** Please check out my tribute page to two of my Civil War relatives who never made it home **

Monday, September 16, 2013

September 16, 2013

My favorite time of day to take a nice, leisurely battlefield drive is just before dusk, when we’ve already accomplished the “must-do’s” and are ready for a relaxing tour without any preconceived notions. The above photo was taken at such a time. I was standing just in front of Gen. Longstreet’s equestrian statue at Pitzer Woods, looking out toward West Confederate Avenue. I imagine that "Old Pete's" view at the time of the battle must have been very similar, considering that no monuments can be seen in the photo. The only “modern” attribute is probably Confederate Avenue.

The artillery battery located across the road at left represents Blount’s Battery, Dearing’s Battalion of Confederate artillery. Two 12-pounder Napoleons mark the spot. You’ll notice that the plaque is missing; it’s been that way for quite a few years, presumably having been removed for cleaning and repainting. The large white domed building in the distance is the Pennsylvania State Memorial along Cemetery Ridge. I’m not sure which barn can be seen: either Klingle or Sherfy.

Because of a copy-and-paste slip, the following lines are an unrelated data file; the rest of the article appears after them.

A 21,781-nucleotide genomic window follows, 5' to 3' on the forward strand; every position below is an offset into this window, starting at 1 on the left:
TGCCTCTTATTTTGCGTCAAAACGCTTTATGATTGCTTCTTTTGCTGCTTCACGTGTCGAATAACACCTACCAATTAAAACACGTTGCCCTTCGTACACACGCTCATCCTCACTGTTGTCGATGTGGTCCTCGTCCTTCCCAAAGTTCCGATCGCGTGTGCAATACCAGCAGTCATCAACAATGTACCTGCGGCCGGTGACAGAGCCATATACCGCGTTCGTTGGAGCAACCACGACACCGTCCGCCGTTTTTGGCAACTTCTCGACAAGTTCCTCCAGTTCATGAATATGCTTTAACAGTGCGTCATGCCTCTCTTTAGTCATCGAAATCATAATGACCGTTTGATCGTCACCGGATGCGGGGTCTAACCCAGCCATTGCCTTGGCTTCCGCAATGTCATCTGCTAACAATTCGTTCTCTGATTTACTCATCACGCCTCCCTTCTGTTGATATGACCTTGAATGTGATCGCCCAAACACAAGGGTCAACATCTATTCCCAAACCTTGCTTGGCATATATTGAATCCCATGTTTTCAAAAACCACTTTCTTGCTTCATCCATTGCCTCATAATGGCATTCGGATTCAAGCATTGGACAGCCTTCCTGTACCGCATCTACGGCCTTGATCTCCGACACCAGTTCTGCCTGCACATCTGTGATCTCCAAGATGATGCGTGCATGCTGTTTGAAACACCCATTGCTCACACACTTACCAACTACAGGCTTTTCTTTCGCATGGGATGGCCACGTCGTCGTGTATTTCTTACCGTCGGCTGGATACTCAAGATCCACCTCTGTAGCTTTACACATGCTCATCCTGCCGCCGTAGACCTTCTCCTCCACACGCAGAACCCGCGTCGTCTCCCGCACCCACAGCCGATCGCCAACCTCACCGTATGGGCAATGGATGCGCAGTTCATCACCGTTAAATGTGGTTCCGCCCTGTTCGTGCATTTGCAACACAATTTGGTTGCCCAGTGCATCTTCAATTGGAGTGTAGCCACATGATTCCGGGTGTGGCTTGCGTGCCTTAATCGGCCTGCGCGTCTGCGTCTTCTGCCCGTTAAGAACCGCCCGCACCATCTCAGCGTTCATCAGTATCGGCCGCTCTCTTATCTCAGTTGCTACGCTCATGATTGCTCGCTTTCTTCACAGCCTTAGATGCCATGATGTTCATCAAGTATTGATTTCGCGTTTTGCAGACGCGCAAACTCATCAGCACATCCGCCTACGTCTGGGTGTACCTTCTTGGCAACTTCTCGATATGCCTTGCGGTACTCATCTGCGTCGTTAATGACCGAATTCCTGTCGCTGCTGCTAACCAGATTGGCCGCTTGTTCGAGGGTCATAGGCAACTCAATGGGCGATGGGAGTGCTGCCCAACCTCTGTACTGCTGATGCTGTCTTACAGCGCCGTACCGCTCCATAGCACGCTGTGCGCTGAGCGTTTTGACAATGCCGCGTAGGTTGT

Co. G, 52ND North Carolina Infantry

Born April 30, 1833 --- August 1863 at age 30

Sgt. Thompson’s untimely death at Gettysburg was but one of three tragedies his family suffered . . . his brothers William and John also died as a result of the battle. Thomas left behind a wife Minerva and two children, Melville and Nancy. He could not rally after suffering a leg amputation and later being sent to Camp Letterman, and his final interment was at Oakwood Cemetery in Raleigh.

(c) 2013 Skies of Blue and Gray

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